DES MOINES -- If Donald Trump needs a safe space, he should come to Iowa.
Across the country Saturday, the Republican presidential candidate faced withering criticism over recently published lewd comments he made in 2005 about groping women.
Since the comments were published, more than 30 Republican members of Congress and governors who had not previously ruled out supporting Trump disavowed his candidacy, the New York Times reported Saturday.
In Iowa, however, Republican leaders -- as they gathered for their annual fall fundraiser -- condemned Trump’s comments but continued to support his candidacy, either directly or by way of opposing Democratic candidate Hillary Clinton.
And a new Iowa Poll published Saturday evening showed Trump leading Clinton, 43 percent to 39 percent, in Iowa, although the survey was taken before Trump’s latest comments were published.
“When you look at the whole picture, I think what he said was absolutely wrong and reprehensible, yet this has happened in 2005 and we need to look to the future, and we need to look at what kind of a leader we’re going to have for this country,” said Iowa Gov. Terry Branstad, whose son Eric is the Trump campaign’s Iowa director. “I think that the vision Trump and (running mate Mike) Pence have is much better for the future of America than what Hillary Clinton offers.”
During their remarks at the fundraiser, Iowa’s U.S. Senators Chuck Grassley and Joni Ernst both made the case for voting for Trump without using his name.
Ernst dedicated most of her remarks to criticizing Clinton, and Grassley said Republicans must vote for a candidate they want making appointments to the U.S. Supreme Court.
ARTICLE CONTINUES BELOW ADVERTISEMENT
“This is not an election about who’s going to be president just for the next four years. This is an election about the direction of the Supreme Court for the next 40 years,” Grassley said.
Neither Grassley nor Ernst spoke to reporters before the event, although Ernst gave a brief answer to one question as she hurried to her seat. When asked whether she still supports Trump, Ernst replied simply, “I do not support Hillary Clinton.”
The state’s Republican Party chairman Jeff Kaufmann condemned Trump’s comments, which he called disgusting, but said he still will encourage Republicans to vote for Trump.
Kaufmann said he thinks voters face a choice between two flawed candidates.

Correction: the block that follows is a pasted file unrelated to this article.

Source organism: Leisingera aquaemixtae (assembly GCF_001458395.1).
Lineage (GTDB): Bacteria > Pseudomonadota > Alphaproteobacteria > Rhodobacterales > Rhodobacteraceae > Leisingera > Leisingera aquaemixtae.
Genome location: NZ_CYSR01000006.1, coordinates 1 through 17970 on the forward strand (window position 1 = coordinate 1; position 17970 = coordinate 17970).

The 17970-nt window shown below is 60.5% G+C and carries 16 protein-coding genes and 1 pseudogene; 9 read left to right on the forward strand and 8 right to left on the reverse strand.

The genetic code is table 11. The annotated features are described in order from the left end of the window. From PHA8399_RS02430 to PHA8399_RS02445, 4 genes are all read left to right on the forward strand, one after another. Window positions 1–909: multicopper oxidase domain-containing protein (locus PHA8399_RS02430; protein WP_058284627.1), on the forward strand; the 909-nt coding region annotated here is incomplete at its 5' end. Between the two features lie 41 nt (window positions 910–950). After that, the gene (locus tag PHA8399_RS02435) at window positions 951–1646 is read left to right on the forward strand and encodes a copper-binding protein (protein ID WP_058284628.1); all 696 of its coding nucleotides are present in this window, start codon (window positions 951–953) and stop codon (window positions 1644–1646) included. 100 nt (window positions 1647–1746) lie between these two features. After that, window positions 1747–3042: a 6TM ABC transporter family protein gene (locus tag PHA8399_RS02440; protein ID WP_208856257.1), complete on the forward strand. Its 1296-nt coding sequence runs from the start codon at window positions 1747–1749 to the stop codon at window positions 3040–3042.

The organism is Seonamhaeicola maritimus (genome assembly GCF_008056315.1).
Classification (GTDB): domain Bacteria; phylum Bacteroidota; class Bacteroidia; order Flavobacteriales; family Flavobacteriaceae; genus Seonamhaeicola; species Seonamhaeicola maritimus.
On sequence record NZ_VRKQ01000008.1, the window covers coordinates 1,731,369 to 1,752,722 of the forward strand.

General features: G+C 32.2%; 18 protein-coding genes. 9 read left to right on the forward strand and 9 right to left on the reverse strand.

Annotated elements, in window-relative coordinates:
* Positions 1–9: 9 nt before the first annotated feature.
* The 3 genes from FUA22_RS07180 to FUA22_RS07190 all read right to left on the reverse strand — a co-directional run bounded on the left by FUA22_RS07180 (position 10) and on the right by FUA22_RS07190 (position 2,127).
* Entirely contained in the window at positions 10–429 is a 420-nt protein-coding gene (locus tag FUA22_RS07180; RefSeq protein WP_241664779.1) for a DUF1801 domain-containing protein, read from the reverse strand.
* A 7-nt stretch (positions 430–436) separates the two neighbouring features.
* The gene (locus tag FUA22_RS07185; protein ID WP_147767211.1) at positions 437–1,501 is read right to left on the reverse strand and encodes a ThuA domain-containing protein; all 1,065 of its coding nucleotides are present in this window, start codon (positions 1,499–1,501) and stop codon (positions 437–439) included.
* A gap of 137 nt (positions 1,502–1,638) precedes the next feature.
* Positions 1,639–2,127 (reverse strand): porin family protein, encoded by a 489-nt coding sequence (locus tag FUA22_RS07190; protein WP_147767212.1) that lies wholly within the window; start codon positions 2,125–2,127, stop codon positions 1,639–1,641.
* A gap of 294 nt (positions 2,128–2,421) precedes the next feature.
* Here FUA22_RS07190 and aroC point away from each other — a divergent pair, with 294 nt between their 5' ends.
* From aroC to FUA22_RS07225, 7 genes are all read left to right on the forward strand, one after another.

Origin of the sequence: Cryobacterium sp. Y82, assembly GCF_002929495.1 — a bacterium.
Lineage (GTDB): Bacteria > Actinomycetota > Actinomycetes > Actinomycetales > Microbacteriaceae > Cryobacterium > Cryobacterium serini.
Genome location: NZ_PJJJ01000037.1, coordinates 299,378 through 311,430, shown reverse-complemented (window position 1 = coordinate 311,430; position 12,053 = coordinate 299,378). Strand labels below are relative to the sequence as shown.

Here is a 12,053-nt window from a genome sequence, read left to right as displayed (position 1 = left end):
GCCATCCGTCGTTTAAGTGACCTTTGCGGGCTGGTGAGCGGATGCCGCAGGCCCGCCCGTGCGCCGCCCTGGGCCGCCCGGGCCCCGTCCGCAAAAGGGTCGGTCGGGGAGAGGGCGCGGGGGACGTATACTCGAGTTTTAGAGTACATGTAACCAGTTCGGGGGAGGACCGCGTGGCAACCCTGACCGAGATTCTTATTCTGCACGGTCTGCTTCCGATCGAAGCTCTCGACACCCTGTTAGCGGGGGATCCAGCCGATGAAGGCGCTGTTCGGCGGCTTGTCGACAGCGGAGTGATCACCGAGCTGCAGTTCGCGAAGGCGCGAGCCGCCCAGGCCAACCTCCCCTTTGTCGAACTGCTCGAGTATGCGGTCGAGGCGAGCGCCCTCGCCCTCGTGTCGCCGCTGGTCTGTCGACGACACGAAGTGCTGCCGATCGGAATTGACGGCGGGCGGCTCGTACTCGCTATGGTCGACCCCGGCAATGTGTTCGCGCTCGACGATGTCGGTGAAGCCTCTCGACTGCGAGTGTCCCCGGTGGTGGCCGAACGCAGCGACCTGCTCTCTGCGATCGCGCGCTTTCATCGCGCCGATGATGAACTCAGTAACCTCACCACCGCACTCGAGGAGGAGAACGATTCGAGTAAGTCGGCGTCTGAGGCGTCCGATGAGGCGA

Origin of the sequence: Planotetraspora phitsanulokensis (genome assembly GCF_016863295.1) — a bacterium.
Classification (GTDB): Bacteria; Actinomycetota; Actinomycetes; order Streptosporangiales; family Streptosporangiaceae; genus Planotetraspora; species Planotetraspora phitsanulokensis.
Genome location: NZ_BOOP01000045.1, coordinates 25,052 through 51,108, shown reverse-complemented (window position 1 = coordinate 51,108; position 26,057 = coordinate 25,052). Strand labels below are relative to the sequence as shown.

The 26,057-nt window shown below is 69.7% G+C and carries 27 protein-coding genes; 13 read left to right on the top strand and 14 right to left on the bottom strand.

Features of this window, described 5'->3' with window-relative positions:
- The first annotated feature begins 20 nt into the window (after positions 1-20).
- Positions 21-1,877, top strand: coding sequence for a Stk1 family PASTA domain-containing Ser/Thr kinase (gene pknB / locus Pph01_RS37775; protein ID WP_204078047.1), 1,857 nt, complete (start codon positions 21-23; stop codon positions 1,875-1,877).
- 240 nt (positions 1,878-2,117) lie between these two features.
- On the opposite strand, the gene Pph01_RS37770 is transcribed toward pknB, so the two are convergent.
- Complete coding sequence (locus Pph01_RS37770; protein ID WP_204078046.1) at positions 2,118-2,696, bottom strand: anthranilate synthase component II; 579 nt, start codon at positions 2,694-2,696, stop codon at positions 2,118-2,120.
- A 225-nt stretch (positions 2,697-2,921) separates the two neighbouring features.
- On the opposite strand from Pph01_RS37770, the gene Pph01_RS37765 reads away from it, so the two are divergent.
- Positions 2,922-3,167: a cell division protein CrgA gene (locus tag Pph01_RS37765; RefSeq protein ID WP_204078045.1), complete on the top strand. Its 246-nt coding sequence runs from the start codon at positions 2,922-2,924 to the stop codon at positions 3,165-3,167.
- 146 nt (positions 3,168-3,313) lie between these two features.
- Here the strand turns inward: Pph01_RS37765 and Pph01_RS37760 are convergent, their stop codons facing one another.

“The only way to avoid a disaster and the Clinton gang returning to the White House is to do just that, is to elect Donald Trump,” Kaufmann said.
The evening’s sharpest rebuke of Trump came from a non-Iowan: U.S. Sen. Tom Cotton, of Arkansas, the event’s keynote speaker.
Cotton said Trump has let down Republicans again, and said at Sunday’s presidential debate Trump must take full responsibility for his words and actions and pledge “to finally change his ways.”
“If he does those things, then he can right this ship,” Cotton said. “If he does not do those things, if he will not do those things, then he needs to consider whether it’s time for him to step aside and allow our party to nominate an elder statesman who will do those things and who will carry our banner into November.”
Earlier Saturday, an Iowa state senator who dropped his Republican Party affiliation in protest of Trump’s offensive statements and behavior called on Iowa GOP leaders to withdraw their support for Trump over the recently published comments.
ARTICLE CONTINUES BELOW ADVERTISEMENT
Thank you for signing up for our e-newsletter!
You should start receiving the e-newsletters within a couple days.
“Now that Trump’s true anti-women sickness has been revealed, surely these two state leaders must condemn Trump publicly,” Johnson said. “As I said in June, Donald Trump is a bigot, misogynist and racist, and is unfit to be president of a great nation.”
Trump issued a video statement in which he apologized for the comments, which were caught on microphone in a leaked 2005 video that was released Friday. Trump also called the footage of his comments a “distraction” from bigger issues at stake in the Nov. 8 election.
“I’ve never said I’m a perfect person, nor pretended to be someone that I’m not,” Trump said in the video. “I’ve said and done things I regret, and the words released today on this more than a decade-old video are one of them. Anyone who knows me knows these words don’t reflect who I am.”
Trump told reporters Saturday that he would never withdraw from the race, even as pressure mounted for him to step aside.
The Clinton campaign in Iowa addressed Trump’s comments with a letter signed by four local mothers.
“The language Trump uses to describe women is not just shocking and hurtful, but disqualifies him for the presidency,” the letter says. “As mothers of young children and grandchildren, we want our president to set the example for young people that every person is their equal regardless of gender and physical appearance, race, ethnicity, sexual orientation, and religion. Instead, Trump continues to divide the country with his hateful rhetoric, volatile temperament, and demeaning views toward women and too many Americans.”
Late Saturday evening the Trump campaign announced Pence will return to Iowa for a campaign event Tuesday in Des Moines.